Col. Erez Weiner, who was heavily criticized by State Comptroller Yosef Shapira last week in his report on the Harpaz Affair, would not be allowed to stay in the Israel Defense Forces, Chief of General Staff Lt. Gen. Benny Gantz announced Sunday.
Weiner, who allegedly partook in an effort to besmirch Defense Minister Ehud Barak in 2009-2010 while serving as the bureau chief of then IDF Chief Lt. Gen. (res.) Gabi Ashkenazi, was censured by the state comptroller when the latter published his report, some two years after the controversial Harpaz Document first surfaced. The document alleged that Barak was engaged in a public relations campaign against Ashkenazi in order to deny him another year as chief of general staff and pave the way for a new commander for the IDF, then Southern Command GOC Maj. Gen. Yoav Galant (whose appointment was later nullified over alleged corruption). The document later turned out to have been forged. The police believe it was authored by Lt. Col. Boaz Harpaz (res.), an Ashkenazi ally who allegedly handed the document to Weiner. The state comptroller faulted Weiner for flouting the IDF Spirit [which defines the organization's moral code and mission] and exercised poor judgement in interacting and cooperating with Harpaz's alleged efforts to smear Barak and top officials in the IDF.
Last Wednesday Gantz told Weiner that he would be denied a promotion and have his contract reviewed by the IDF Personnel Directorate ahead of a likely termination. Weiner, who initially considered fighting the decision, said he would not mount a legal challenge to stay in uniform. Several months ago Gantz said following Weiner's alleged involvement in the Harpaz Affair he would not be appointed as the chief of the Education and Youth Corps, a position he was all-but guaranteed before it broke out.
In a letter Weiner sent to Gantz on Sunday, the former wrote: "I believe you should have allowed me to explain to you, or anyone on your behalf, my version of events; I thought it would be more appropriate that you make the painful and consequential decision in my case only after you evaluated my claims with an open mind. But since you have made it clear you will not pursue such a path and in light of the fact that you are determined not to hear me out, while being bent on purging me from the ranks of the IDF through an expedited process ... I believe it would have been more appropriate if you had waited with your decision until my petition (to the High Court) was heard and ruled on."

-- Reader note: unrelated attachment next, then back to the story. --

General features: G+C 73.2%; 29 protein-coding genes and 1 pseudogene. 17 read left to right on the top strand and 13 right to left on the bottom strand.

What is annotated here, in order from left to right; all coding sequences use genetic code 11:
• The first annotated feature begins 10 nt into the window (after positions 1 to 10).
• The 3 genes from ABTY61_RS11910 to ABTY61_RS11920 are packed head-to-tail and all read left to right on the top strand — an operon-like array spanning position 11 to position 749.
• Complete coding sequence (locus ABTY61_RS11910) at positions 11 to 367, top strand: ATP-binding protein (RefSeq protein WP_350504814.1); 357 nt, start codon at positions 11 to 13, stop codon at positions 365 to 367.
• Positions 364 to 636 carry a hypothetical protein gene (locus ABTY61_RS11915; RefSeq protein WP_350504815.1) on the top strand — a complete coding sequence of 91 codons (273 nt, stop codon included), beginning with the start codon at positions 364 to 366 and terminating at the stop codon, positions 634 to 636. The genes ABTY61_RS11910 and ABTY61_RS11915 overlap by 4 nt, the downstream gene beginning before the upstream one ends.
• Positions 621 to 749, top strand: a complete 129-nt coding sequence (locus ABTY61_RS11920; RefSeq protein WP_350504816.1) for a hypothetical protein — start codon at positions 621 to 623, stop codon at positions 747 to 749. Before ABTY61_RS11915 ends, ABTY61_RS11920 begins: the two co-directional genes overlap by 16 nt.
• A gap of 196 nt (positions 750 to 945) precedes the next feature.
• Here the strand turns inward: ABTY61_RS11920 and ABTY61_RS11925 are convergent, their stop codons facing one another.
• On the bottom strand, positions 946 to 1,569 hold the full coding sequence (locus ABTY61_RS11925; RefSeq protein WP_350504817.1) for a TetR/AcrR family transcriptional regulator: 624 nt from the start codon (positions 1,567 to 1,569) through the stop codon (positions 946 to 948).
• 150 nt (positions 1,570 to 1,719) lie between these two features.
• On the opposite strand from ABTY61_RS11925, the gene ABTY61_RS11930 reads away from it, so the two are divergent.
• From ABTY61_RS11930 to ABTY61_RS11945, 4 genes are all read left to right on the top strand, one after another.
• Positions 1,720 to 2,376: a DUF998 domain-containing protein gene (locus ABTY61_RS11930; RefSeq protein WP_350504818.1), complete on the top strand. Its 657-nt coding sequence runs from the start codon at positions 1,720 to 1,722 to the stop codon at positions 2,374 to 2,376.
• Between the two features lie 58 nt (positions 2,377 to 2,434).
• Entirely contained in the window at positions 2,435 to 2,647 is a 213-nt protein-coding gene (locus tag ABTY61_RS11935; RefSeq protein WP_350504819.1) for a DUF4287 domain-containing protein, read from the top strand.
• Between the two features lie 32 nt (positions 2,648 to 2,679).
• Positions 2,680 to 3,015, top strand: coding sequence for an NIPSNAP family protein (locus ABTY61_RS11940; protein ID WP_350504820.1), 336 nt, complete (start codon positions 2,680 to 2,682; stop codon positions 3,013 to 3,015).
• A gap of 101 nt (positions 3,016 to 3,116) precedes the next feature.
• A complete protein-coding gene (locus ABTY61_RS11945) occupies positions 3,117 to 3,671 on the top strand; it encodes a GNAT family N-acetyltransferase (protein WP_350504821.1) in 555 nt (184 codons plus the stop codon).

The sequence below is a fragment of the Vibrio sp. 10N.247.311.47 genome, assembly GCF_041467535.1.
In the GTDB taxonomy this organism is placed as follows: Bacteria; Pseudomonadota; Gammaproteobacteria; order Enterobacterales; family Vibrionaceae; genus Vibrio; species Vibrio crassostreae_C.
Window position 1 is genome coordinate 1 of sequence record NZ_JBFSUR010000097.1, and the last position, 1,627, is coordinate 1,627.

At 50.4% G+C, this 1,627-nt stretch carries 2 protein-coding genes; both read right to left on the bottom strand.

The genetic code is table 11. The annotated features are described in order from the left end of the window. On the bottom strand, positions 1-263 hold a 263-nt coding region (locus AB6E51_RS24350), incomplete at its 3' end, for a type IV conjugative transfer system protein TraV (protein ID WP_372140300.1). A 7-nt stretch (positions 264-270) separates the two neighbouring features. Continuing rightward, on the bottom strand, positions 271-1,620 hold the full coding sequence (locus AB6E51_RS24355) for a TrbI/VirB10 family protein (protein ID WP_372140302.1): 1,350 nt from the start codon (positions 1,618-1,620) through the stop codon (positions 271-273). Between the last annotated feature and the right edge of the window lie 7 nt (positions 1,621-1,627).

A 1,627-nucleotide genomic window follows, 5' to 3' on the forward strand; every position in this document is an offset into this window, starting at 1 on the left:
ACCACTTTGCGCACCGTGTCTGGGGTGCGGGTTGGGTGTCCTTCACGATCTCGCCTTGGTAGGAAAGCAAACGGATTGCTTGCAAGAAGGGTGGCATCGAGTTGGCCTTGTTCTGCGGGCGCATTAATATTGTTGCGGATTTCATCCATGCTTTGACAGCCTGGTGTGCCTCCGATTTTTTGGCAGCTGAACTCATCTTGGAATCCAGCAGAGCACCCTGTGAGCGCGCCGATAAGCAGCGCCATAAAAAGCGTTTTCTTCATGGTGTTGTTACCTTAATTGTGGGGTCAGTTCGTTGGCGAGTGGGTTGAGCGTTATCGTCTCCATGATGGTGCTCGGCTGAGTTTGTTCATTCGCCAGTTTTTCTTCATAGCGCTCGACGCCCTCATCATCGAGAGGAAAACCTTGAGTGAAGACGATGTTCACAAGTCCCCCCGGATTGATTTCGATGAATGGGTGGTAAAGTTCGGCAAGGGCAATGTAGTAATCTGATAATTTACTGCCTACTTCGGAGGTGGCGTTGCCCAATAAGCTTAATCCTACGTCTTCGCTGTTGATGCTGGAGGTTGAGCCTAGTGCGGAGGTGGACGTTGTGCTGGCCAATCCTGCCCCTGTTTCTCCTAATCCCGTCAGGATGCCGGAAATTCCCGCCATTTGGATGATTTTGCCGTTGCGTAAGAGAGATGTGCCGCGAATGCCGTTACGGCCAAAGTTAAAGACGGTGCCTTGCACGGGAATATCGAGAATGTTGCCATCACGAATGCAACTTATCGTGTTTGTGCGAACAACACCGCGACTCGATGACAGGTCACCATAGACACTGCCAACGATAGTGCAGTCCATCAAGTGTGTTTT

Weiner went on to express his disappointment over being "denied the opportunity to explain how things truly unfolded" despite his longtime acquaintanceship with Gantz. "I think this [behavior] is rather strange, particularly in light of the fact that you were involved in this matter yourself throughout its entire period, as the deputy to Lt. Gen. (res.) Ashkenazi and as an one of the occupants on the floor we shared [in the General Staff headquarters]. We share the same experiences, some of them on a personal level," Weiner said.
Weiner said he believed Gantz's decision "smacks of foul play because on the one hand you chose to express your public views on the affair, including on its implications on me, but on the other hand you denied me with an opportunity to be interviewed [in the press] and to share my side of the story with the general public, and most importantly, with my colleagues and subordinates in the IDF." Weiner explained that despite his belief that Gantz made "a misguided and unjust" decision by dismissing him, he would not contest the move, claiming that the IDF was "near and dear to me."